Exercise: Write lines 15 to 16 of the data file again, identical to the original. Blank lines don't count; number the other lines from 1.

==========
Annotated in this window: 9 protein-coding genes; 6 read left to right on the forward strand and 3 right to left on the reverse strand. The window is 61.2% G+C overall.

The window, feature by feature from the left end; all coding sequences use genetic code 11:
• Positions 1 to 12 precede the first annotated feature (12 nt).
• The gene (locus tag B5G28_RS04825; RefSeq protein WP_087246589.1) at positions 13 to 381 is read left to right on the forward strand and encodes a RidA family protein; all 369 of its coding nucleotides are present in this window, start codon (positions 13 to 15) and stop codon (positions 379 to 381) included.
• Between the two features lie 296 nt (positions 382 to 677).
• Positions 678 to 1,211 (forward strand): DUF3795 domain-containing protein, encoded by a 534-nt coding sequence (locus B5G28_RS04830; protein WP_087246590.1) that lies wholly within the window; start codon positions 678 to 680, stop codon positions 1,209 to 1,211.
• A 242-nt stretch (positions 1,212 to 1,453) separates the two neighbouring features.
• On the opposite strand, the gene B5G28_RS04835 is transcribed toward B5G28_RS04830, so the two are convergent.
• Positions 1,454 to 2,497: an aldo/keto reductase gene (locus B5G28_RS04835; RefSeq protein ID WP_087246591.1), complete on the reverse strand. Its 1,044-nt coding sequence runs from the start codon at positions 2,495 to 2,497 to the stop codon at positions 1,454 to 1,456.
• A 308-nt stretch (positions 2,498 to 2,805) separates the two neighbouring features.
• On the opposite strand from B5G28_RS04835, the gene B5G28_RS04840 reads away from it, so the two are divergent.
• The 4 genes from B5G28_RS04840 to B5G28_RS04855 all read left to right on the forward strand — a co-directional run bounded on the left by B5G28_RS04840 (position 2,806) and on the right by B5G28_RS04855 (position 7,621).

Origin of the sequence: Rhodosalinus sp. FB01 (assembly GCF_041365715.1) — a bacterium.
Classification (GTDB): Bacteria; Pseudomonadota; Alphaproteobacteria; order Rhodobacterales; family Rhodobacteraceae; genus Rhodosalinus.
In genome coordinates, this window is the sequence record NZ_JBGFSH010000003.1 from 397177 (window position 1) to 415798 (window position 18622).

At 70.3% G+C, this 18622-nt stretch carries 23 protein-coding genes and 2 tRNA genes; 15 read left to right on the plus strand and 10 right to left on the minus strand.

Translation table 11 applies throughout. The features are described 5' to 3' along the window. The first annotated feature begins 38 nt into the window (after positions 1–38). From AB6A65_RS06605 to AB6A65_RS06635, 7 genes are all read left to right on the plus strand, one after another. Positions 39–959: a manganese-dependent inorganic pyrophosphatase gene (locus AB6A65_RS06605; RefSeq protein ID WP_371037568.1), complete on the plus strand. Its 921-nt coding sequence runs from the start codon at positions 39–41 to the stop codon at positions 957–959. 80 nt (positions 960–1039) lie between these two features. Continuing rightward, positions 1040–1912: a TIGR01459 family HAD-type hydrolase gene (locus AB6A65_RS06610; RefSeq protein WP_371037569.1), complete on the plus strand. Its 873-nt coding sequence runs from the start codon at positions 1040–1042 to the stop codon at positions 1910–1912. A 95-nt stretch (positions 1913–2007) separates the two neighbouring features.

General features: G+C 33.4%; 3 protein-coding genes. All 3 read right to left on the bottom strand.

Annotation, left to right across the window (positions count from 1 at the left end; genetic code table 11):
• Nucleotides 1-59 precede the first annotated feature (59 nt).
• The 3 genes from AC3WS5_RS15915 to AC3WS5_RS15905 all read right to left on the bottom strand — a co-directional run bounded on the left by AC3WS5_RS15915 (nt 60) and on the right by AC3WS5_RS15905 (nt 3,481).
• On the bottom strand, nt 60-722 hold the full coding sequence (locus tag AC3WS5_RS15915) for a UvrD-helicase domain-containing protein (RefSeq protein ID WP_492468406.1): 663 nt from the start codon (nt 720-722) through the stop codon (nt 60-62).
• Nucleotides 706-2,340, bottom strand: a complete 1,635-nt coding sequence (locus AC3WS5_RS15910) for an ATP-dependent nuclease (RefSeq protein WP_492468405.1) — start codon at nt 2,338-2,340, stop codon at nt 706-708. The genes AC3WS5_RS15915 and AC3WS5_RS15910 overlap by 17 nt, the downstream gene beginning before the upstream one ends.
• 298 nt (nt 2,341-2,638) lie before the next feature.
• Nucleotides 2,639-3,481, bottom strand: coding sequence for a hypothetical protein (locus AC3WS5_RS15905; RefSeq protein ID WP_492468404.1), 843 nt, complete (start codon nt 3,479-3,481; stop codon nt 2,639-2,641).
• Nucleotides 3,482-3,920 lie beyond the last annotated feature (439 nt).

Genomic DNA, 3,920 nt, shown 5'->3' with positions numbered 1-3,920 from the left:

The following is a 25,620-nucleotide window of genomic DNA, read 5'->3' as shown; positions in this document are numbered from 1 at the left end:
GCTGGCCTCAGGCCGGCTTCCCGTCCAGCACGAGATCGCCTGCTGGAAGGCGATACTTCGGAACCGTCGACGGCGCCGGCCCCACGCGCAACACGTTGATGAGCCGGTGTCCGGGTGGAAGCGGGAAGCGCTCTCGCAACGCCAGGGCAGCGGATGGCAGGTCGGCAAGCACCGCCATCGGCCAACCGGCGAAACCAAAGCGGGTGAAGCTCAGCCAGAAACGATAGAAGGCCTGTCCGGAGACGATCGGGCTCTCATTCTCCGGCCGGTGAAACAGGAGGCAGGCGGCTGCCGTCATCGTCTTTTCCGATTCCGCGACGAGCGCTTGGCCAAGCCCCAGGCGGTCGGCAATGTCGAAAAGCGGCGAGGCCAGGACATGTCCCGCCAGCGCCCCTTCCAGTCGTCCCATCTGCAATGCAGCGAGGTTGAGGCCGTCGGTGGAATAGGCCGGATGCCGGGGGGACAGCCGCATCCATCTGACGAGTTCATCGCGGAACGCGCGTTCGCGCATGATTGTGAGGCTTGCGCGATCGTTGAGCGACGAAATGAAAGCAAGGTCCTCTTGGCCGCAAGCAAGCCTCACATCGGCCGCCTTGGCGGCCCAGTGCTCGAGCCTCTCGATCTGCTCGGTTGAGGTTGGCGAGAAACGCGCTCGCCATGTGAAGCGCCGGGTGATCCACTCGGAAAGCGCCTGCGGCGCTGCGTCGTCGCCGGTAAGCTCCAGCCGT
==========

In genome coordinates, this window is the sequence record NZ_JBGFSH010000003.1 from 397177 (window position 1) to 415798 (window position 18622).

At 70.3% G+C, this 18622-nt stretch carries 23 protein-coding genes and 2 tRNA genes; 15 read left to right on the plus strand and 10 right to left on the minus strand.